I had a slow start to the day, but I eventually made my way to the Queens Museum of Art to see the Panorama of the City of New York. The Panorama is a 1:1200 scale model of the city and was built for the 1964 World's Fair. It took three years to build and was accurate to within one percent when built. The panorama is fascinating to look at. If you've ever flown over the city and admired the skyline, visiting the panorama is similar, only you can stay in one place for as long as you want. I highly recommend a visit if you get the chance.
Maybe today was not a big museum-going day, but there was hardly anybody in the Queens Museum. The museum is in the 1939 World's Fair New York City Building. I took a few photos of the Unisphere and other sights that I'll put up later.
After visiting the Panorama I went back to the subway, intending to make my way to DUMBO for hot chocolate at Jacques Torres. Little did I know how long that would take. I rod the 7 train to Broadway/74th in Queens, where I wanted to transfer to the G train to get to Brooklyn. The maps and signs above the platform indicated that the G train ran late nights and on weekends. Saturday being a weekend day, I made the foolish deduction that the G train would soon arrive.
I stood on the platform, reading Richard Russo's Empire Falls, looking up when a train rolled into the station, and not paying much attention to the time. After I don't know how long I realized that the G train wasn't coming so I hopped on the E train, intending to take that all the way into Manhattan before switching to the A/C to Brooklyn Heights. Two stops later, the conductor announces that 23 St/Ely Ave is a transfer point to the G. I hopped off, the G train rolled into the station, and 15-20 minutes later I'm in Brooklyn Heights. It was light out when I got on the 7 in Corona, but it must have been at least an hour after sunset by the time I got to Jacque Torres.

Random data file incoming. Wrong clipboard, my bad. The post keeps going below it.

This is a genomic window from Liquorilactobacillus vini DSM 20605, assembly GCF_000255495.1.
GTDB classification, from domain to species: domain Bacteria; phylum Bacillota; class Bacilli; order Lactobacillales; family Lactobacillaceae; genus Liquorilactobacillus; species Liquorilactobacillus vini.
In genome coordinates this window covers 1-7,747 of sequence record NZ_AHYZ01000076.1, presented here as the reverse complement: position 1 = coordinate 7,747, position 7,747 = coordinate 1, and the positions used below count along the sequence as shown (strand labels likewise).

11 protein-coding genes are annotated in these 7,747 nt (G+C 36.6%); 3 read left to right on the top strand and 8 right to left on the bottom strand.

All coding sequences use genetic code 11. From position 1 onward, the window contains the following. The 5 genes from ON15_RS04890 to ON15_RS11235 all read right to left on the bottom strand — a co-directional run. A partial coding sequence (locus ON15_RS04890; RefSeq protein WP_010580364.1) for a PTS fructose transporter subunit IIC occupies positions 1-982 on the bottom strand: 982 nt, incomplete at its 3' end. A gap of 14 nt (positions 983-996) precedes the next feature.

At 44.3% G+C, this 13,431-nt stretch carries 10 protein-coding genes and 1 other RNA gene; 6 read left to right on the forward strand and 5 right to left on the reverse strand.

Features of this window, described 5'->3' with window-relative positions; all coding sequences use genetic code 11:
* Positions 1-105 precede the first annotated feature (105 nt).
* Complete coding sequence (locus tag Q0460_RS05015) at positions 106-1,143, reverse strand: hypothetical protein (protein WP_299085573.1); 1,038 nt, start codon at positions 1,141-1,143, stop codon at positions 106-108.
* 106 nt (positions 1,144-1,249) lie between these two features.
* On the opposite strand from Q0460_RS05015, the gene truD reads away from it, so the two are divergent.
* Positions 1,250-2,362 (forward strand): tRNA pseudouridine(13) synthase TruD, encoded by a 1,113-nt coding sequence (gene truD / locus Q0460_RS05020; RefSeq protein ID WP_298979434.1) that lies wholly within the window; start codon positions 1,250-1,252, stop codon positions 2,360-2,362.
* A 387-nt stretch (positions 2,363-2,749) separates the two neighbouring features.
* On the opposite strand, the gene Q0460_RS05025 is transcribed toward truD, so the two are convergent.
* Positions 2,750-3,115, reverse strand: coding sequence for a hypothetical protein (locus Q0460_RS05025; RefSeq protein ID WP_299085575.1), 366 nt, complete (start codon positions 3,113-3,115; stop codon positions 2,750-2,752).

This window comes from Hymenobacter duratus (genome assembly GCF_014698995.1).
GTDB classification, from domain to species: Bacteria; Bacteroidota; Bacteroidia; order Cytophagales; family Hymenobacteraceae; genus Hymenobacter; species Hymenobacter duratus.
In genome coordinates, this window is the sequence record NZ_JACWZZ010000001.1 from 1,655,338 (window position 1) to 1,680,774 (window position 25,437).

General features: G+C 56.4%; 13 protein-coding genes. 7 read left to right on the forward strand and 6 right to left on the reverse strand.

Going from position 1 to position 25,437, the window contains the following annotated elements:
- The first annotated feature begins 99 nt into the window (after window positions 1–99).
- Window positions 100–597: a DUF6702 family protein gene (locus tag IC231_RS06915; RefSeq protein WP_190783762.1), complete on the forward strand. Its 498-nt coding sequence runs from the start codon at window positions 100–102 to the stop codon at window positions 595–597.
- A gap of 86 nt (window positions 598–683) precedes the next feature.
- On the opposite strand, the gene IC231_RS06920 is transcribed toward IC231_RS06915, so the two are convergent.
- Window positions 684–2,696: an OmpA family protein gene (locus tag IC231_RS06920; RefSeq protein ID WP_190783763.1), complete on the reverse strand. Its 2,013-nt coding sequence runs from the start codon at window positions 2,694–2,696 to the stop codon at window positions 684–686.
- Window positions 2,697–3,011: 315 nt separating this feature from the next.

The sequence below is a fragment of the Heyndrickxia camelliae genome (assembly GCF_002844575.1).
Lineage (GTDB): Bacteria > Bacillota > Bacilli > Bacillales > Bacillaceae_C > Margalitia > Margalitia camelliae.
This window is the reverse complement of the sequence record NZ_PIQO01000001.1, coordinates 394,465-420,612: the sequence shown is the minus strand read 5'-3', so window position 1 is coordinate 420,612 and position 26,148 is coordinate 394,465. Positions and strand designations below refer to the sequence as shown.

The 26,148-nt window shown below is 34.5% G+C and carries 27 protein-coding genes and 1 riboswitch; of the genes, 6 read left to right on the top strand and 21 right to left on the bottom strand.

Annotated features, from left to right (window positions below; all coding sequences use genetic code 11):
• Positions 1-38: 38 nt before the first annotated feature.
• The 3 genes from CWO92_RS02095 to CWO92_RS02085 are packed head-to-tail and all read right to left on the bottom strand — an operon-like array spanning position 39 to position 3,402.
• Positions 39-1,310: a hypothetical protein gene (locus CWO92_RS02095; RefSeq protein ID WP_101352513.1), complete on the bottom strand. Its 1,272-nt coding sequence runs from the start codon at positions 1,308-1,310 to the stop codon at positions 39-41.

The hot chocolate? This is heresy, but I was disappointed. Oh, it was enjoyable, and I'll try it again if I'm in the neighborhood, but I didn't think it was worth the trip. It was really chocolately and thick. That was it, a one note drink. No subtlety, no depth, just intensely flavored chocolate. Maybe next time I am in the area I'll try the spiced chocolate. Oddly enough, I thought the Chocolate Bar's hot chocolate, which uses Jacques Torres chocolate, was much better.
In all fairness I should point out that the hot chocolate at Jacques Torres is an incredible bargain. A cup of the stuff goes for $2.50. The chocolate alone must cost that much. A cup of his hot chocolae is half the price of a cup at Vosges Haut Chocolate and MarieBelle.